What’s your Facebook profile pic right now? Why did you pick it? Today, I muse about what those choices say about us… if anything at all.
I just recently read a Slate.com article titled “Get Your Kid Off Your Facebook Page: Why do women hide behind their children?” The article was written well over a year ago (so I’m a little behind the curve) but I thought it bore some exploration.
My first reaction (to the title of the article even) was one of those, OMG! I know!, sort of moments but after thinking about it a little further. I found myself finding more and more reasons to fault the argument she’s making.
Author, Katie Roiphe, has loaded this argument from the beginning of the article:
If Betty Friedan were to review the Facebook habits of the over-30 set, she would turn over in her grave. By this I mean specifically the trend of women using photographs of their children instead of themselves as the main picture on their Facebook profiles. You click on a friend’s name and what comes into focus is not a photograph of her face, but a sleeping blond four-year-old, or a sun-hatted baby running on the beach. Here, harmlessly embedded in one of our favorite methods of procrastination, is a potent symbol for the new century. Where have all of these women gone? What, some future historian may very well ask, do all of these babies on our Facebook pages say about the construction of women’s identity at this particular moment in time?
What struck me about this was how narrow this reading feels. Sure, women are on Facebook. Sure, gender roles are bound to play out differently on Facebook than they have in other communities. But that doesn’t limit who is using Facebook to construct their identities and I think the comparison is far more interesting. Would Friedan be rolling in her grave? Or would she be pulling up her own profile to see what she could do with it?
Let’s look at a few sample pictures!
The first person I thought of out of my friends on Facebook who has a baby pic on their profile is my friend’s Randi and Josh.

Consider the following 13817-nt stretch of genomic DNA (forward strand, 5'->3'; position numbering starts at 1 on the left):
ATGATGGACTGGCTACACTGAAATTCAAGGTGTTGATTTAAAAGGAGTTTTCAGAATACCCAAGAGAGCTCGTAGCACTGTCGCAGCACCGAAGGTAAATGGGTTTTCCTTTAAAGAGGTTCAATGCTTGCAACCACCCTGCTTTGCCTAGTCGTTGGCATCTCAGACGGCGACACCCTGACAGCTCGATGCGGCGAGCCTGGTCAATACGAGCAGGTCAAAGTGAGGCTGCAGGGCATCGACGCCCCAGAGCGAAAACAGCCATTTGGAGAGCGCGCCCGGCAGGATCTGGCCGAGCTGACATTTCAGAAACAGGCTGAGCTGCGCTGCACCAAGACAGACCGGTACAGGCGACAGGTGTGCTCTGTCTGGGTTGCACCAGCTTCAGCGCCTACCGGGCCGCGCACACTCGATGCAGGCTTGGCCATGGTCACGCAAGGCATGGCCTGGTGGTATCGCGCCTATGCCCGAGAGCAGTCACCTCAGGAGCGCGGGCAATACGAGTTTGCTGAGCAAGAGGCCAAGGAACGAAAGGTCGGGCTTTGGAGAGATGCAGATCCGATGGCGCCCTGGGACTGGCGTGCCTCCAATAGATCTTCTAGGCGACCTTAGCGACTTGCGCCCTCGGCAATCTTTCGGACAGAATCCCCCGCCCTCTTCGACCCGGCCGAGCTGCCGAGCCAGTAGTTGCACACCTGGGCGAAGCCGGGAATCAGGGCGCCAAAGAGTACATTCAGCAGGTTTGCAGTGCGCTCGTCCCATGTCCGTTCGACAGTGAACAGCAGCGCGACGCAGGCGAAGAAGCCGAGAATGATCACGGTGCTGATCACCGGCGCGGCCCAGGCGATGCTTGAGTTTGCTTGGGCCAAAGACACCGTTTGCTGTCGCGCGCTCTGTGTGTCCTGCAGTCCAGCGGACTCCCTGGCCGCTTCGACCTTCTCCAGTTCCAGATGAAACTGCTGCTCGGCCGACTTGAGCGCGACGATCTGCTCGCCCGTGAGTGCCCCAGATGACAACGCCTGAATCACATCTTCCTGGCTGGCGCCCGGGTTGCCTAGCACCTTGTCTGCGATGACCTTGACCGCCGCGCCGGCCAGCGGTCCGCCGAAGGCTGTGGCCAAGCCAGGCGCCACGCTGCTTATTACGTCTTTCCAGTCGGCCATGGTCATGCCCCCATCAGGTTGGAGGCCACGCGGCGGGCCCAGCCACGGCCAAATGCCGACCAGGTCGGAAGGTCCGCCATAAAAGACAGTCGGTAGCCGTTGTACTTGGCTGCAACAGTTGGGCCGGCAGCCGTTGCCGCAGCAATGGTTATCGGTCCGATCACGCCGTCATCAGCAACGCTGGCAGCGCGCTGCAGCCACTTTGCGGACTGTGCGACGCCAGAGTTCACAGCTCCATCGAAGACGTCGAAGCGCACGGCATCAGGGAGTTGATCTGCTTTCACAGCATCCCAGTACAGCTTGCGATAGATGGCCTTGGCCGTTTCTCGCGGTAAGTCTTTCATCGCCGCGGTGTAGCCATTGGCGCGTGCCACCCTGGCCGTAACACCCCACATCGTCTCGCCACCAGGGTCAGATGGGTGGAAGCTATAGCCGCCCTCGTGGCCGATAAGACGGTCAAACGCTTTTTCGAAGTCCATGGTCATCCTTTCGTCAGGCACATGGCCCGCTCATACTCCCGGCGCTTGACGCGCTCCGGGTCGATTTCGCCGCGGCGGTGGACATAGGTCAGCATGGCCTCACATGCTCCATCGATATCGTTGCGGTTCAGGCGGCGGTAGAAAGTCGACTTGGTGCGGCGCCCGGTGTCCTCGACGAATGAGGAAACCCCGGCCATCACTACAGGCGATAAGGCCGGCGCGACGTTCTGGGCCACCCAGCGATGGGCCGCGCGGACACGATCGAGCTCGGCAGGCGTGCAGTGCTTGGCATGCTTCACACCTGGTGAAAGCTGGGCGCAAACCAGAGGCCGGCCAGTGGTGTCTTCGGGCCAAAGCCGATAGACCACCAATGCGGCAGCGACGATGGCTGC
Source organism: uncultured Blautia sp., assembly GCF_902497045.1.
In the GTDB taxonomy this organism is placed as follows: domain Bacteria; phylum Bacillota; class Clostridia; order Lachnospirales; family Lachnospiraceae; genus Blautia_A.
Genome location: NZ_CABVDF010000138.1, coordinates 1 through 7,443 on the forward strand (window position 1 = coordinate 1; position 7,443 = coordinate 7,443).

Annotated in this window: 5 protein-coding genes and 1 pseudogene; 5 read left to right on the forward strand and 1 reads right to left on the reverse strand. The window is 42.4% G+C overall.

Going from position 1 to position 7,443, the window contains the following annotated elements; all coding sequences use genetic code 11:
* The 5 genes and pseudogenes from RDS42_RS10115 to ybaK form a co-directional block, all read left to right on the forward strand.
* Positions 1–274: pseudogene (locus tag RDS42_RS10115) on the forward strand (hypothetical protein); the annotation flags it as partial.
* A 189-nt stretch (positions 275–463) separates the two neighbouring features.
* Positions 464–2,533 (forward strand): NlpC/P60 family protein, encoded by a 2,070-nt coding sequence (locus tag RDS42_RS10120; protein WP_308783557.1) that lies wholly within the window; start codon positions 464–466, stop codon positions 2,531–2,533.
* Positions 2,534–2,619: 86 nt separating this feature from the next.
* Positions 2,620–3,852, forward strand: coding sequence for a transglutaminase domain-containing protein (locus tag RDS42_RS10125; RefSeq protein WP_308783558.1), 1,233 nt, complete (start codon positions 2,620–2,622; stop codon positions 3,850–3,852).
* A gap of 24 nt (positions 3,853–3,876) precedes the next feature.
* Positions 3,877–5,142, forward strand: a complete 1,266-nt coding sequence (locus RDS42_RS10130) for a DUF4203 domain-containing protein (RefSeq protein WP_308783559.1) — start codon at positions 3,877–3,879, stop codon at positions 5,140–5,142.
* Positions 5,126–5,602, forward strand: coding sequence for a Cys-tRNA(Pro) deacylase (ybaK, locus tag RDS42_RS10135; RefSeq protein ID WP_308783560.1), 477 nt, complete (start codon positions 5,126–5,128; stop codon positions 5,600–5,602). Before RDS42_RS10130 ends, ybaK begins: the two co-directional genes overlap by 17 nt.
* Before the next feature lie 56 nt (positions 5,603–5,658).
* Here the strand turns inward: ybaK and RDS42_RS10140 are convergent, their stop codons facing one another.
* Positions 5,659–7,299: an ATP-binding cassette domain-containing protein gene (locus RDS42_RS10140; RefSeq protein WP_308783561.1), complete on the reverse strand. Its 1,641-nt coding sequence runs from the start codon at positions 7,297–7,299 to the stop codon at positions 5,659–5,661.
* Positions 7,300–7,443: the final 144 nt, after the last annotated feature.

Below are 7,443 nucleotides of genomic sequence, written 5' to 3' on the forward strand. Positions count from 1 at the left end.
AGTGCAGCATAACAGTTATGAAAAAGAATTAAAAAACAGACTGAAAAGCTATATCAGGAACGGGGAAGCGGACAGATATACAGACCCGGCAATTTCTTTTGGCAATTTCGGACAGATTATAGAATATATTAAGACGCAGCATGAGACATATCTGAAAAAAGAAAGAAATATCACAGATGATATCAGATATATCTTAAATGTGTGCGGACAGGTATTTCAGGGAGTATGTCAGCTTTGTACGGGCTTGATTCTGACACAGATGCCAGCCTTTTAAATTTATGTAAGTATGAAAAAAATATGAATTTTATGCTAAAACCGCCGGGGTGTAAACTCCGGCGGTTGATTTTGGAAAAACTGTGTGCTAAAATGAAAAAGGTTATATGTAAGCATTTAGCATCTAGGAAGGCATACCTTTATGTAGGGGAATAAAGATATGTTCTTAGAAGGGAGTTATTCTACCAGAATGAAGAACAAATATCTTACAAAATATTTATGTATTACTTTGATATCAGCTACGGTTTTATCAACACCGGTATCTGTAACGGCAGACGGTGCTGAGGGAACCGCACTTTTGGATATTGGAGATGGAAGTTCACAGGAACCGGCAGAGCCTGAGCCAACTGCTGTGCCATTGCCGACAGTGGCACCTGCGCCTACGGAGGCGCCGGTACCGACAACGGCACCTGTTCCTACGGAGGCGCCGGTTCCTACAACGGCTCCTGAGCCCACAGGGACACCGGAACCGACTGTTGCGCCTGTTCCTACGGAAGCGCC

Yes, Randi is a self-constructed identity as mother kind of girl. Well, what about the father? That was my next step, and here is his pic:
What? A baby? The same baby? Except this time she’s all adorable face-palming?
The point I’m making here is that both people are choosing to identify themselves on their profile in this way for a reason. They’re first time parents. They had an exceptionally stressful first few months, as documented on Randi’s blog, and I’m having a hard time understanding why there’s anything wrong with them celebrating their lives as parents by posting some pic on their profile.
No, I don’t think women (or men for that matter) should only identify themselves through their children. However, both men AND women absolutely have the right to identify that as an aspect of who they are and I don’t think it’s fair to judge anyone on just ONE Facebook profile picture because: guess what, you can always change your picture.
*p.s. here is our self-identified mom’s new profile pic:
So, I really started paying attention to what we can read into these pictures and how. And here are some rules I came up with to think of before you start rolling your eyes at another Facebook Profile that seems to harm someone’s self-made on-line persona rather than help.
Some rules to keeping it positive in your profile pics 🙂
- Don’t overthink your profile pic! My example of this is my friend Vanni, here’s her picture:Is she an amateur hockey enthusiast who just saw a Kalamazoo game? Does she worry about being Asian and proliferating the stereotypical use of peace-signage? Is she hipster…. is this all somehow ironic? We may never know! And it doesn’t matter!
- Be aware of your adspace! My example is… MY profile picture:Aw… isn’t self-promotion cute? The more we hear about Facebook and social networking sites, the more we realize that they are places to actively promote what you’re interested in. I’m my-own-blog-obsessed, but profile pics have been used to promote political campaigns (remember when everyone seemed to be Facebooking for Obama but Shephard Fairey-izing themselves?) and more.
- Make sure your picture is (about) YOU! My examples are pictures from two more friends, Katie and Laura: The first is a pretty classic Facebook picture. But I have to say, it’s still one of the most reasonable. If you’re a social person (which my friend Katie is) it makes sense to “identify” yourself with friends.
The second, is the epitome of making sure a picture is all about you. This lady loves colors, and tie dye, and math. Now, some people might regret this picture in 50 years but I guarantee you that this lady will not. And isn’t that was Facebook is about? Not regretting what you do?
That’s it for now! This may be a bit jokey but I think it’s serious too. Be aware of how you’re choosing to identify yourself, or live with the consequences 🙂